Our director & chartered financial planner, Paul Gibson recently chatted to Tees Business about the current Covid crisis and how ours and others businesses in Teesside will bounce back
TB: How are you dealing with the current Covid crisis and how much has it impacted on your business?
PG: Initially, like most businesses we had to quickly adapt as staff had to work from home. As an advisory, business face-to-face meetings ceased and we had to change the way we worked on a day-to-day basis. Introducing video conferencing to many clients was something new. But thanks to our investment in systems and processes over the years, the operational side of our business has not really been affected. In the early weeks of lockdown we did see a fall in the amount of new enquiries. But it has been pleasing to note that this has started to increase in recent weeks. Let’s hope this trend continues.
TB: What is morale like within your organisation and among staff?
PG: At Active we have a real team ethic where everyone pulls together. We share best practice and new ideas, and the leadership team has been keen for everyone to share their thoughts. Regular communication with our staff and clients has been key in recent weeks. We have encouraged every member of the team to be open, share concerns and shout up if they are struggling. It would be fair to say that everyone has experienced a ‘low point’ during the last 10-12 weeks. But we look out for one another and provide support where needed – that’s the team spirit we have within Active. In recent weeks, we have been encouraging everyone to take some time off. Although we are restricted in what we can do and where we can go, a few days away from work life does help switch off and recharge.
TB: How much has government intervention helped you and how do you think the government has handled the crisis?
PG: In our business we have not qualified for many of the government schemes that are available. The Job Retention ‘furlough’ scheme has been a lifeline to many businesses, including our own. The government has pledged an eye-watering amount of money in recent months to ensure that those who need support receive it. However, there will come a time in the future when the support is no longer available. It will be interesting to see how much this has cost in monetary terms with latest reports showing around £300 billion, and how we plan to rebalance the books in the coming years. That said, if the government had not given the financial support many livelihoods would have been at risk, and the economic and financial cost would have been much worse.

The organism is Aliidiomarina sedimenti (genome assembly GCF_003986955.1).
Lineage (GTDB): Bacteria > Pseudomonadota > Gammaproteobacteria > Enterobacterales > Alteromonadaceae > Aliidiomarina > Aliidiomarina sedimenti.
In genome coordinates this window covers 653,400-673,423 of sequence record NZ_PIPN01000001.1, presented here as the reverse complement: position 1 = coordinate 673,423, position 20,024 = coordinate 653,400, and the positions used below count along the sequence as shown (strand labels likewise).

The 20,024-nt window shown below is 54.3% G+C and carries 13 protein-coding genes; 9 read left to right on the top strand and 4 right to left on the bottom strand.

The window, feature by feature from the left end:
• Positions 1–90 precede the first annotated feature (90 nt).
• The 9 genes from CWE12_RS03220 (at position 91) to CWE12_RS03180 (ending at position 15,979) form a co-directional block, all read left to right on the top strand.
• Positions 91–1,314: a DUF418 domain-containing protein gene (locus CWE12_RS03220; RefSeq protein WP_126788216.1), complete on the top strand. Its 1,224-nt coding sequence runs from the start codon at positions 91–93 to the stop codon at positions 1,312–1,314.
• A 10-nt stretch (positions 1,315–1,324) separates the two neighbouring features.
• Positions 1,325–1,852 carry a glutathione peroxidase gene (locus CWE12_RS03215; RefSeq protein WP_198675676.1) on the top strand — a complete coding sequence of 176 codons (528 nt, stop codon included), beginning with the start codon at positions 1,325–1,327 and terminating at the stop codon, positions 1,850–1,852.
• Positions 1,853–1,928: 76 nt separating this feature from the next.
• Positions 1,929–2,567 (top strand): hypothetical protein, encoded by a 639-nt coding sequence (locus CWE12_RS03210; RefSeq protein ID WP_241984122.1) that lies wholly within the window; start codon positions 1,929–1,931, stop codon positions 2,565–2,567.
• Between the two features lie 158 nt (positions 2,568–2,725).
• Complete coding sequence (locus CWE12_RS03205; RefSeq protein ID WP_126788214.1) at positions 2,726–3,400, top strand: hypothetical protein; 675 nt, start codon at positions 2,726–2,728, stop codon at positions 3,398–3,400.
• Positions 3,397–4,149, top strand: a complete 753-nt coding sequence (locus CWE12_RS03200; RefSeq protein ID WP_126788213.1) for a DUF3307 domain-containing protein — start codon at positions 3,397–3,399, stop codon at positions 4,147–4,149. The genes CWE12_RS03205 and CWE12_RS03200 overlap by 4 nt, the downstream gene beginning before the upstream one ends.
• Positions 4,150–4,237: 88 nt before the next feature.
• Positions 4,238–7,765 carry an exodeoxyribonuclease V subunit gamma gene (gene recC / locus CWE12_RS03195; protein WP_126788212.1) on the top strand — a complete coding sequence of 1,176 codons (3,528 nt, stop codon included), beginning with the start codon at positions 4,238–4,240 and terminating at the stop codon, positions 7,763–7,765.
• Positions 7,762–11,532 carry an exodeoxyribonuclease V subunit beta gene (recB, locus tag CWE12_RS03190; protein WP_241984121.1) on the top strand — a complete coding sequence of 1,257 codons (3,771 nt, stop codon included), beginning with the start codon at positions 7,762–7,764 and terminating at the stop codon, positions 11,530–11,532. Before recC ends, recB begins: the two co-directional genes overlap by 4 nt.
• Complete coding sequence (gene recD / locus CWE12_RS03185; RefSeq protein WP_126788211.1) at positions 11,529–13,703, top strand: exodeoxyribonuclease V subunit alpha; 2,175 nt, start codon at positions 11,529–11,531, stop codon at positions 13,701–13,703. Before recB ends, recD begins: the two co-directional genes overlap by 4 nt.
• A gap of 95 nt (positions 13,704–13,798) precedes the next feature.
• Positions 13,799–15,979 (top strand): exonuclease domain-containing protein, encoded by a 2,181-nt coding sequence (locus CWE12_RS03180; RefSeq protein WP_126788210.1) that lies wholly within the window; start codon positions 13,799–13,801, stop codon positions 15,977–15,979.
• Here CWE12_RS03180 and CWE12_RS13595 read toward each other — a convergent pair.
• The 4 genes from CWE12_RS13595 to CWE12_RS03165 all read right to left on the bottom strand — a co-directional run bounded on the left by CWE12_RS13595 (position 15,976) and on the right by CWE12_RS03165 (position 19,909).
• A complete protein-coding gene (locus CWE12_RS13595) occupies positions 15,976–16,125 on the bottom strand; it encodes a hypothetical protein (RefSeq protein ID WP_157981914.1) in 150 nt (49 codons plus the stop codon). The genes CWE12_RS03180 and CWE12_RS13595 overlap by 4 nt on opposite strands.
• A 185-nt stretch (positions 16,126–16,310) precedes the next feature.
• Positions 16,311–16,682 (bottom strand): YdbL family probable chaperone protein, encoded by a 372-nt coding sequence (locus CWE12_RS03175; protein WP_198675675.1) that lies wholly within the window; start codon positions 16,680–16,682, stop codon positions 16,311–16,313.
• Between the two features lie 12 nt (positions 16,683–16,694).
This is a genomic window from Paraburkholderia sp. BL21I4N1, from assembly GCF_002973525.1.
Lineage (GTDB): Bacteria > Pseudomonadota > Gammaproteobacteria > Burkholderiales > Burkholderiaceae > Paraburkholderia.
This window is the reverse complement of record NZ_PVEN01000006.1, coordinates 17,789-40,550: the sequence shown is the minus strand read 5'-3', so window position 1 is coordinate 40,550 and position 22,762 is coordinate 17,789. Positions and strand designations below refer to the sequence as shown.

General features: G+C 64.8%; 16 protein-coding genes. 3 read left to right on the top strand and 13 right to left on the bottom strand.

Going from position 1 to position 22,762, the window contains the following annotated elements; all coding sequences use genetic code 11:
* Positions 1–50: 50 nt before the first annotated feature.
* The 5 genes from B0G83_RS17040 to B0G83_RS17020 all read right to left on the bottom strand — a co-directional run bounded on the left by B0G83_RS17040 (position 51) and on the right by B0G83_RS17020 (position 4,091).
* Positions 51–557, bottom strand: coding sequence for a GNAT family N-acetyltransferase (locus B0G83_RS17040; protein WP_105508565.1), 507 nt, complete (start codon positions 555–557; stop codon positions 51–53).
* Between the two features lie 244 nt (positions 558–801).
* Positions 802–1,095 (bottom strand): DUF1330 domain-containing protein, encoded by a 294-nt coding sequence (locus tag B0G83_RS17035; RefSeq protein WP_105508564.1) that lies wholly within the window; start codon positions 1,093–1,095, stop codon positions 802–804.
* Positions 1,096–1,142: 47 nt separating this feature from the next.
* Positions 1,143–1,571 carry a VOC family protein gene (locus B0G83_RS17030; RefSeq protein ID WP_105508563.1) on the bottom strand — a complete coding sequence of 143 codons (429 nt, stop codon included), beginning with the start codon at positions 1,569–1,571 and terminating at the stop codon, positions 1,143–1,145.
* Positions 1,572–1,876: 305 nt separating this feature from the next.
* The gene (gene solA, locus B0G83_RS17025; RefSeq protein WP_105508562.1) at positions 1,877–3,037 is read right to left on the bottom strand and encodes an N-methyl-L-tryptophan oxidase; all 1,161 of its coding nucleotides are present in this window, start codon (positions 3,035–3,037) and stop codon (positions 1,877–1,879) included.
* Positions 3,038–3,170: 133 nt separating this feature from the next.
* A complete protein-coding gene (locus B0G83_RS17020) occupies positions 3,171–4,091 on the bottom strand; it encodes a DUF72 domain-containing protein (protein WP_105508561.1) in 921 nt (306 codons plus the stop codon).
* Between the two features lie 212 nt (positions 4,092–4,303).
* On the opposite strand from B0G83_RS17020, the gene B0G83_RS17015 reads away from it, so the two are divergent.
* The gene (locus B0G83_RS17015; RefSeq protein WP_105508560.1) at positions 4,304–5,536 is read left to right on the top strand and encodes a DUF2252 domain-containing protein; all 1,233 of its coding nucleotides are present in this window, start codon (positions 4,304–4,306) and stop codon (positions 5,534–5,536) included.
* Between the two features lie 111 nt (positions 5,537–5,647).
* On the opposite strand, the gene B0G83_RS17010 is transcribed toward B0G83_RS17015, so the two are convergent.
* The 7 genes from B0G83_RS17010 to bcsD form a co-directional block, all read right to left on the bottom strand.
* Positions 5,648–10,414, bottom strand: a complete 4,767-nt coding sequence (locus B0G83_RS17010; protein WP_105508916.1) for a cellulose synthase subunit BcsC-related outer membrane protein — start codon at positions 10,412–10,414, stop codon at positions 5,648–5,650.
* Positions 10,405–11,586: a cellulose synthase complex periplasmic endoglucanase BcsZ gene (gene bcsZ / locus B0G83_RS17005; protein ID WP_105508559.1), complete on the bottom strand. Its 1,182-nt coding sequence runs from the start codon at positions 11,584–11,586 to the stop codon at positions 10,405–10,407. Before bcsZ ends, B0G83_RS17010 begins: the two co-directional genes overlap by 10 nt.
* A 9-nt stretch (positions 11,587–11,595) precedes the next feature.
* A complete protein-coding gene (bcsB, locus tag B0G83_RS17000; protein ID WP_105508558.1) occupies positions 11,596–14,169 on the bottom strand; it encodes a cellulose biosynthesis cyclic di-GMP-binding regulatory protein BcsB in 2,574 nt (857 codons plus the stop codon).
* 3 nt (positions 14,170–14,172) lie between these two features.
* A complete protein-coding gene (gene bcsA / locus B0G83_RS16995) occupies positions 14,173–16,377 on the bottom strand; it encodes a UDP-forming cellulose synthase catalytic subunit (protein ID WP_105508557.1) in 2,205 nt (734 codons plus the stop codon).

TB: How much do you think it will affect the Tees region, in terms of job losses and a recession?
PG: The Job Retention Scheme has been a lifeline to many businesses in the region. Speaking with businesses on a weekly basis, I have found that unless business levels and order books return to pre-Covid crisis levels quickly, job losses are inevitable. However, there have also been businesses that have performed strongly throughout this period, and they will be looking to employ more people in the coming months.
TB: What do you think we need to do to as a region to bounce back as quickly as possible?
PG: All businesses will need to prepare for the return with the safety of staff and customers at the forefront of all planning. For economic activity to return as quickly as possible, we need to avoid a second ‘lockdown’. Striking a balance between productivity and safety will not be easy and there will need to be understanding and patience throughout this phase. The fear of unlocking too quickly and the need for economic recovery are both very important considerations that will need to be closely monitored on a weekly basis. On a more local level, we need to support as many regional businesses as we can. If we can buy from local businesses and employ the services from local professionals, it will all help in the short term. We have some fantastic businesses in the region, let’s use them!
TB: And for your business, how do you plan to bounce back?
PG: We have created a ‘return to work’ plan to ensure that both staff and clients feel safe to return to Active House. We have employed the services of a clinical deep cleaning company to sanitise and disinfect the entire office and adapted meeting rooms so that we can meet clients face-to-face while observing the ‘social distancing’ policy implemented for the office. From initially having one person in the office per day, we now have a rota where we can have up to six people (from a team of 27) working in a socially distanced environment at any one time. We will continue to take government guidance with staff and client safety in mind however, the gradual return to work has started and is going well.
TB: If there was one positive message you could share, what would it be?
PG: The amount of support and advice that has been offered from the Teesside business community. From the business zoom conferences that have been organised on a weekly basis, on a variety of topics, to the one-to-one support and advice that has been available, has meant that I have never felt alone during this crisis. Business leaders have pulled together to offer support and advice in their specialist areas at a time of need, which is something that will live long in my memory – and is why I am proud to be a Teessider!
TB: How will your business work differently after the crisis is over?
PG: As a business we have learnt that we can be more efficient. Historically, many of the team have travelled the length and breadth of the UK to visit clients often spending more time travelling than anything else. The lockdown has forced us to adapt and work in different ways and, although the need to meet on a face-to-face basis will return, video conferencing will become a big part of our future.